Third Pay Commission
The Third Pay Commission was set up in April 1970 under the Chairmanship of Justice Raghuvir Dayal. It went beyond the idea of minimum subsistence and added three concepts of inclusiveness, comprehensibility and adequacy for pay structure to be sound in nature as to be attractive to the employees, which, the Commission felt that it would improve the efficiency of functioning of the Government machinery. It recommended theminimum wage at Rs.185 per month and the Government raised it to Rs.196. Pay fixation formula was made more liberal. The Commission gave its report in March 1973.

Fourth Pay Commission
The Fourth Pay Commission was constituted in March 1983 under the Chairmanship of Sri P.N.Singhal. It recommended for creating permanent machinery as part of the administration to undertake periodical review of pay and allowances of the employees. However, it was never implemented by the Government. It recommended for minimum wage of Rs.750. It took four years and submitted the report in three phases. The report was implemented with effect from 01.01.1986.

Fifth Pay Commission
The Fifth Pay Commission was set up in 1994 under the Chairmanship of Justice Ratnavel Pandian. The Commission recommended for fixing the minimum wage at Rs.2550 per month, to further reduce the number of pay scales from 51 to 34 and to slash the government workforce by about 30% with grant of salary hikes to the retained employees. It took 4 years for the Commission to submit its report. During this period, the Government of India was in take-off mode with the concept of LPG (Liberalisation, Privatisation and Globalisation) in its economic reforms, for which it has to look to theWorld Bank and IMF and thus the World Bank has opened its mouth with criticism on the after effects of the Pay Commission recommendations on the Indian economy.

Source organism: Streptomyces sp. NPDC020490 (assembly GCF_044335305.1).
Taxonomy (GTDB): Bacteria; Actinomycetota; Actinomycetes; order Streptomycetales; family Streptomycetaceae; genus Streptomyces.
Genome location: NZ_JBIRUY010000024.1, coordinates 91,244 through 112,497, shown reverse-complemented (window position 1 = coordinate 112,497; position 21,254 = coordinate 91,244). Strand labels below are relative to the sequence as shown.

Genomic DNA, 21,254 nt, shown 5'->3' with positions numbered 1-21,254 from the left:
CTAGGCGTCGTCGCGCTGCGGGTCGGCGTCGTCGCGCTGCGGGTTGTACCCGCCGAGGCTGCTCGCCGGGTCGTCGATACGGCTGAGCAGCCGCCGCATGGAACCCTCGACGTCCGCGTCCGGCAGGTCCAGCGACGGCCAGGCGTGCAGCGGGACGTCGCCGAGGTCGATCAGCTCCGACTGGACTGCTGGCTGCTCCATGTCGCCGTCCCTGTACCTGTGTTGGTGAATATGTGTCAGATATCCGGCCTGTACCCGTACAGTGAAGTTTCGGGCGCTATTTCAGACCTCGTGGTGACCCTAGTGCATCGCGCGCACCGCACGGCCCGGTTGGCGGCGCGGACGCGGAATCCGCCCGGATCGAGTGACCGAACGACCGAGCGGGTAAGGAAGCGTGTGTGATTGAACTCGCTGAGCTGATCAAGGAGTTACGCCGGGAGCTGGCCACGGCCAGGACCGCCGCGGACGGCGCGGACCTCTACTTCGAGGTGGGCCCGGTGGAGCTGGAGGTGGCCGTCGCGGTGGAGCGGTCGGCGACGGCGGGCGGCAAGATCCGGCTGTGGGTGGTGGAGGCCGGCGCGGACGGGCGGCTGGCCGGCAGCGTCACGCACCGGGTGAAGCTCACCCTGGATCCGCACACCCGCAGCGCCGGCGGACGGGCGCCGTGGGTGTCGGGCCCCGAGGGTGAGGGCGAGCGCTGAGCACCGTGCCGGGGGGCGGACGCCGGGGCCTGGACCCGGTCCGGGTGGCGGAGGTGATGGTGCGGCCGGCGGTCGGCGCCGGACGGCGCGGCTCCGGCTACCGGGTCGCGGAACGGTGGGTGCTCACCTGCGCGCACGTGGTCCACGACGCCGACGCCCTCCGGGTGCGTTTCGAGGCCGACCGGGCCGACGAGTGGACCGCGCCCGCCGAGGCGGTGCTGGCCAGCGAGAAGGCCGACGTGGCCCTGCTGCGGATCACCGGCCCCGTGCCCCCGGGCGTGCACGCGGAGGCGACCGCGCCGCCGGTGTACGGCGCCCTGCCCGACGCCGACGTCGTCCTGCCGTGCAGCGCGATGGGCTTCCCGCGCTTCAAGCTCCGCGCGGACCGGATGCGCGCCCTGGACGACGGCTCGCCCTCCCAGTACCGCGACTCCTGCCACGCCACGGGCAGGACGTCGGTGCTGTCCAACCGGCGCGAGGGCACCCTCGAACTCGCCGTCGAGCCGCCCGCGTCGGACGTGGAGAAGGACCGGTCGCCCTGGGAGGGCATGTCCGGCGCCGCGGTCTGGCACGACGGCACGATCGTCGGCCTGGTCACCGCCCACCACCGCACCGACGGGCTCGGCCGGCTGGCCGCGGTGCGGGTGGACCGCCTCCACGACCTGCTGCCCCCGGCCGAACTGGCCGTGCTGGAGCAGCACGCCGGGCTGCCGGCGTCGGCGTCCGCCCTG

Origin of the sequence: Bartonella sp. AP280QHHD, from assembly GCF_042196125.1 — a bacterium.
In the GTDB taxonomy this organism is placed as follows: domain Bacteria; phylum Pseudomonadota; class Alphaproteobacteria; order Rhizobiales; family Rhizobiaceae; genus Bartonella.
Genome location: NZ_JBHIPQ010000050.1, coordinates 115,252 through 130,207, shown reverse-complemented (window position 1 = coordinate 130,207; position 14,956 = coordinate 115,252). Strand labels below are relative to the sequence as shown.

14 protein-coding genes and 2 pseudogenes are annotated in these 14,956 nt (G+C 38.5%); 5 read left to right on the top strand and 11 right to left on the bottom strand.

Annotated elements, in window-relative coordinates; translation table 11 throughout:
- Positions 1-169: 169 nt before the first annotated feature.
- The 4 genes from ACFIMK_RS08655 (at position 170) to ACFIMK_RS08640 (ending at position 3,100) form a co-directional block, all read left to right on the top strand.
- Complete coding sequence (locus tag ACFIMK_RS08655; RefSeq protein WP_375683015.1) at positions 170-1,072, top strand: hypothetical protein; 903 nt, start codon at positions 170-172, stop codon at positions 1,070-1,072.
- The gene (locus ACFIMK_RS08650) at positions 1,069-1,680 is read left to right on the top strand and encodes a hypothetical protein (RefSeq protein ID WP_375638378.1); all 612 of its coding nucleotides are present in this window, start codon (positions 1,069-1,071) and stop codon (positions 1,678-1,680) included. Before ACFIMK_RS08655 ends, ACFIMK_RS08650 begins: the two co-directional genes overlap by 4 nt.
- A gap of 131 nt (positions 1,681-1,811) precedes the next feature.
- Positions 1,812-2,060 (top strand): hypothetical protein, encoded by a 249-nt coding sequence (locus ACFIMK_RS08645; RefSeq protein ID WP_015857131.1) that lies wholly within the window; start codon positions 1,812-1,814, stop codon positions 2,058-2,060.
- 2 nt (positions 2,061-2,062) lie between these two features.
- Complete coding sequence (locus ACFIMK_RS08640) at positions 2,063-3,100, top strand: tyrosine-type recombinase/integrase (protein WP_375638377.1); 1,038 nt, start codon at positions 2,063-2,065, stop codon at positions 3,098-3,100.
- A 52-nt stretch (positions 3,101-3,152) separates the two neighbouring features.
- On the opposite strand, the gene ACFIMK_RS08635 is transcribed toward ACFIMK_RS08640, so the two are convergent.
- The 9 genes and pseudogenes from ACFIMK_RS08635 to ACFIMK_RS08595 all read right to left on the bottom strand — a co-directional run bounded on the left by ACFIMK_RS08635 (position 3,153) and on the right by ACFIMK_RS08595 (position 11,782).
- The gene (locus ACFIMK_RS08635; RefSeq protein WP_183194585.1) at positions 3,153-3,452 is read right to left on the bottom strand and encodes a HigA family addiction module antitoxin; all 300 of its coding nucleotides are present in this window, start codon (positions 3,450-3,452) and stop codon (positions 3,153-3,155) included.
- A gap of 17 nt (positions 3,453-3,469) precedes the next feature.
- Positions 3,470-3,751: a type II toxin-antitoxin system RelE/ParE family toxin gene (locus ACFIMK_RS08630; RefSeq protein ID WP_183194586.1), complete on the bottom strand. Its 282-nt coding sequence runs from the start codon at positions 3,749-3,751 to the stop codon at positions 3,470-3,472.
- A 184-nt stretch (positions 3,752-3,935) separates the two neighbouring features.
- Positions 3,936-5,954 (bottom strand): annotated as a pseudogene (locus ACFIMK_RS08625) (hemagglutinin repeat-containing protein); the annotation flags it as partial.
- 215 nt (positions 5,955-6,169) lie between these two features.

Sixth Pay Commission
Sixth Pay Commission was set up in July 2006 under the Chairmanship of Justice B.N.Srikrishna with a time frame of 18 months. While formulating pay scales with upward revision and fixing the minimum salary at entry level at Rs.6660 (Basic Pay Rs.4860 and Grade Pay Rs.1800) and maximum at Rs.80000 at Secretary level, the Commission mainly focussed on removing ambiguity in respect of the existing pay scales and, introducing the idea of ‘Pay Bands’, while reducing the number of pay scales. It recommended for removal of Group – D cadre.

Seventh Pay Commission